EARLIER this week, the Evening News reported that dedicated police officers have been put back on the beat following a £2.6 million cash boost from the council.
Each ward across the Capital now has two named officers who will act as the “key contact” for residents.
While the reintroduction of good old-fashioned policing has been welcomed, it’s hardly groundbreaking.
Indeed, in days of yore, the bobby on the beat was a familiar sight on the streets, but in recent years they became an endangered species because of deep cuts to police budgets.
Older generations often reminisce about the local bobby who they all knew and trusted and was part of their community.
If, for example, as a child youwere out riding on your bicycle on the pavement and you saw a policeman, you quickly jumped off your bike and the policeman would then without doubt give you a few cautionary – though probably friendly – words of advice about your future behaviour.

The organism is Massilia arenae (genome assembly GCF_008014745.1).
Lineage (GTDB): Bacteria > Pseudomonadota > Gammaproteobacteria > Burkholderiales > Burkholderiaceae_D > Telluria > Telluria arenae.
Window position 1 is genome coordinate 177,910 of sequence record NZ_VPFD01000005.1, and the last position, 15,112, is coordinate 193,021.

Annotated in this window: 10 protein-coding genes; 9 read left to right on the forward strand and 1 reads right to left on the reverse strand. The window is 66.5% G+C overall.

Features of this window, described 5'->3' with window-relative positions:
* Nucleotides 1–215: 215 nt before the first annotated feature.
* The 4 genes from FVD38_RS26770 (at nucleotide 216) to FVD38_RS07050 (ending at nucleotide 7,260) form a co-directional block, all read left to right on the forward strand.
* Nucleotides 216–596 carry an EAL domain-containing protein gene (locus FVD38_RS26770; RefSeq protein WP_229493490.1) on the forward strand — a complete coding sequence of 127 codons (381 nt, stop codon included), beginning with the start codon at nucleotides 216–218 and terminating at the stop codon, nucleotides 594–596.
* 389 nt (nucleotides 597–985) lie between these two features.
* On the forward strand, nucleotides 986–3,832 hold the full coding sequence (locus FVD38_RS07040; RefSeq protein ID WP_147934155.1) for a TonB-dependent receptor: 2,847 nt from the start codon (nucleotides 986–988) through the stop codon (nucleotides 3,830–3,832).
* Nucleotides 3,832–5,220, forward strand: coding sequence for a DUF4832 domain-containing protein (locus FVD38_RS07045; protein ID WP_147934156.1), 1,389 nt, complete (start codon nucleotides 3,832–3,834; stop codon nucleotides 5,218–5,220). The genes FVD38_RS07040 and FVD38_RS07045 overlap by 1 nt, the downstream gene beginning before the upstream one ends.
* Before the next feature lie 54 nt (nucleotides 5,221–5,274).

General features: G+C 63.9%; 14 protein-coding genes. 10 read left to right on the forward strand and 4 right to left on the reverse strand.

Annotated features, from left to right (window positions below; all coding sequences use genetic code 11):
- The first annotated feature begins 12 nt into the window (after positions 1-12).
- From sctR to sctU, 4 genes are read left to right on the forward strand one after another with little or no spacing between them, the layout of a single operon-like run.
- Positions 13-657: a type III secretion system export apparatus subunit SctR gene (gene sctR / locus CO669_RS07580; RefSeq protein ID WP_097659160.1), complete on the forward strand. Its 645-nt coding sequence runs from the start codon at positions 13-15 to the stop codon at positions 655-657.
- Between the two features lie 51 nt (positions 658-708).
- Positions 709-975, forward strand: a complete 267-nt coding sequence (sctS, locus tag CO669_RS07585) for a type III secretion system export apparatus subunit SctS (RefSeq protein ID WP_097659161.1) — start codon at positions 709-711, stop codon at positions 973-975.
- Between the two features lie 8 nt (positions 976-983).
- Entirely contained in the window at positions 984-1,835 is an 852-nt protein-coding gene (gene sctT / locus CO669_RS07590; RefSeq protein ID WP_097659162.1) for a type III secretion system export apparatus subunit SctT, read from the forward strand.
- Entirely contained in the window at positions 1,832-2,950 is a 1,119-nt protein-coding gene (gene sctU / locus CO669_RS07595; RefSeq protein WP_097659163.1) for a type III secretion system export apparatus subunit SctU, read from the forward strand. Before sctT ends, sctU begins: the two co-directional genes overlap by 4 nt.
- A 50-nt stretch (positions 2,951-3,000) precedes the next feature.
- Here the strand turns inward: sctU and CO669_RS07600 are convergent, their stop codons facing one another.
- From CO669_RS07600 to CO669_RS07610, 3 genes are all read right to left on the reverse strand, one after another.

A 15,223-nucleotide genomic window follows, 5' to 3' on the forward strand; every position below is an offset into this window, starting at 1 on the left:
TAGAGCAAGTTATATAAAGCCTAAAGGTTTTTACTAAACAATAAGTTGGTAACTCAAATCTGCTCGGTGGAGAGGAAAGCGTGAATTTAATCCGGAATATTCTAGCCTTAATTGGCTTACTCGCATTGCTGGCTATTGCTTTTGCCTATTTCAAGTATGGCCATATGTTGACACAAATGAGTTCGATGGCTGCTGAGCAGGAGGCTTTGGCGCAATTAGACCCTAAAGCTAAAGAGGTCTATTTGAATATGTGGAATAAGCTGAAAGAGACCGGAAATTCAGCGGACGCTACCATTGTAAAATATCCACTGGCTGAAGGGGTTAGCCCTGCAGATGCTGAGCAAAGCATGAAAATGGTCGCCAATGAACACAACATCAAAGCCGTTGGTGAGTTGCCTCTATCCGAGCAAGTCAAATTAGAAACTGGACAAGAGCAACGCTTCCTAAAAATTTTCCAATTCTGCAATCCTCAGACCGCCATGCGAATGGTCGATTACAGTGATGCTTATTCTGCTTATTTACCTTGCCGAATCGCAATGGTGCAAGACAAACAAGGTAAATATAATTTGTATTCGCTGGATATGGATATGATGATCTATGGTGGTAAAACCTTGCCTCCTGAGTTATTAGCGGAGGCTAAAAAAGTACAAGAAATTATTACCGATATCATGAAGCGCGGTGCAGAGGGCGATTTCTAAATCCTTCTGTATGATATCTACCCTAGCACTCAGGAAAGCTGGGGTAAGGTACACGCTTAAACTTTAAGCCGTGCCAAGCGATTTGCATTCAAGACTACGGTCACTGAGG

Had you been up to no good, you were probably met with the customary, “Hello, hello, what’s all this then?”
In one of our pictures, we see three police officers getting on their bikes to do their duty on a cold January day in 1984.
In another, Sergeant Robinson phones in from a police box (remember when they didn’t sell coffee and bagels, anyone?) to headquarters at Braid Place to report on the night’s progress.
In another picture we see two officers talking to children – are they telling them the time, or telling them off? – while walking their beat at Wester Hailes in the early 90s.